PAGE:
From Table I it can be seen that the foaming additive of the present invention produced stable foamed cement slurries in 10 seconds or less. It is generally accepted that if a foaming and stabilizing additive requires more than 10 seconds in the laboratory to generate a stable foam, the additive is not acceptable in field operations. Further, the compressive strengths of the set foamed cement slurries utilizing the additive of the present invention were generally as good or better than the compressive strengths of the set foamed cement slurries containing the prior art additives. Also, the presence of salt in the cement slurry mixing water does not affect the performance of the foaming additive of the present invention.
 The procedure described in Example 1 was repeated except that instead of standard particle size Portland cement, an ultra-fine particle size Portland cement was utilized. The ultra-fine particle size cement which was used is commercially available from Halliburton Energy Services of Duncan, Okla. under the trade designation MICRO MATRIX and it has an average particle size of about 7.5 microns. The results of these tests are given in Table II below.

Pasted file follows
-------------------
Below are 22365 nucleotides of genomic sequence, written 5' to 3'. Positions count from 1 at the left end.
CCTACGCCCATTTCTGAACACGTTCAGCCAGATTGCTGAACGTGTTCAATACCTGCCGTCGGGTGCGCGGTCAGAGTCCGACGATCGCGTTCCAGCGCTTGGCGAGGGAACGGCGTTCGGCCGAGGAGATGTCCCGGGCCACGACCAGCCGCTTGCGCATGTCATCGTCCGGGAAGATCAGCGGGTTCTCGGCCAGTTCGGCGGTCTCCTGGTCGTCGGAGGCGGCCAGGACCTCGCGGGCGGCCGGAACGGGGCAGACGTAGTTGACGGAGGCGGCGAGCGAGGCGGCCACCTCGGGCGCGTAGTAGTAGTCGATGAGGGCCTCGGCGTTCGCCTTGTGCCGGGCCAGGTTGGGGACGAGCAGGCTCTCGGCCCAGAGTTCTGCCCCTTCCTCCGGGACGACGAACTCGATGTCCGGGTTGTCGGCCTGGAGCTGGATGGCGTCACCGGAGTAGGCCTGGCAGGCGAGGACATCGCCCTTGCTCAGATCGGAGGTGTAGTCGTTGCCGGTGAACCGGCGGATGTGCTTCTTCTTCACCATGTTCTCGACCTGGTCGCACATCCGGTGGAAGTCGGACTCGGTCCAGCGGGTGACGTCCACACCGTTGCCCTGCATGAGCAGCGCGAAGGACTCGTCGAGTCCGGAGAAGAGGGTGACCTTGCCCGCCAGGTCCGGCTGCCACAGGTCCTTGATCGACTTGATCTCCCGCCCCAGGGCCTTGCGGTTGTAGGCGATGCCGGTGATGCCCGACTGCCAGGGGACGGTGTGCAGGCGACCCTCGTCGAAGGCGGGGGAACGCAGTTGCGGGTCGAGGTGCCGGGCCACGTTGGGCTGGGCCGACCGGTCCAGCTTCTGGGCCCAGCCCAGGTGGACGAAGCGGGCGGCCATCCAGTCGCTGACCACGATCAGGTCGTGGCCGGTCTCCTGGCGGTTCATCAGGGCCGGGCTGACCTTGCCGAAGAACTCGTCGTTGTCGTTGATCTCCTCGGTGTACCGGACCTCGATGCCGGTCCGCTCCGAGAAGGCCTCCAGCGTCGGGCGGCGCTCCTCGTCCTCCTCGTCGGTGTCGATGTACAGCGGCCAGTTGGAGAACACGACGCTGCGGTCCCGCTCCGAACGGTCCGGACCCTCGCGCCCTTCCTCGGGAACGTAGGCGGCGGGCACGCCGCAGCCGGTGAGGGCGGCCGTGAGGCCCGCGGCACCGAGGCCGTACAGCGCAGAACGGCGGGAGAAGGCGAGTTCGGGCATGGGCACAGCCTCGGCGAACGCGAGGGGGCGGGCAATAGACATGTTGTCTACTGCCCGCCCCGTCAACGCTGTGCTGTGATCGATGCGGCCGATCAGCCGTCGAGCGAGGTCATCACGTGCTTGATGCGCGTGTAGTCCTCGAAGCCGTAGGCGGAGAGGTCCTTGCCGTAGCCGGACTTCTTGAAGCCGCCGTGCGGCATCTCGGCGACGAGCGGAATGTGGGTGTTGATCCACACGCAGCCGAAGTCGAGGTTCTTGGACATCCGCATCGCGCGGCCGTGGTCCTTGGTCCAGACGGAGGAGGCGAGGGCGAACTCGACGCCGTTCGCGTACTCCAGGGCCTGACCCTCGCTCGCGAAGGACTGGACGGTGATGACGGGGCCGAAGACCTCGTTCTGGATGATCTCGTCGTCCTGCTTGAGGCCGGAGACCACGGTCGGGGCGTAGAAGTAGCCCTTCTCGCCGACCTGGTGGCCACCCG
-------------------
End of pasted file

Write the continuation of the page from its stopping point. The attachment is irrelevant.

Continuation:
From Table II it can be seen that the surfactant mixture of the present invention produced stable foamed cement slurries in 10 seconds or less. In addition, the presence of salt in the cement slurry mixing water does not affect the performance of the surfactant mixture of the present invention.
 The tests and procedures described in Example 1 above were repeated except that slag cement was substituted for Portland cement. The results of these tests are set forth in Table III below.
 From Table III it can again be seen that the surfactant mixture of the present invention produced stable foams in 10 seconds or less.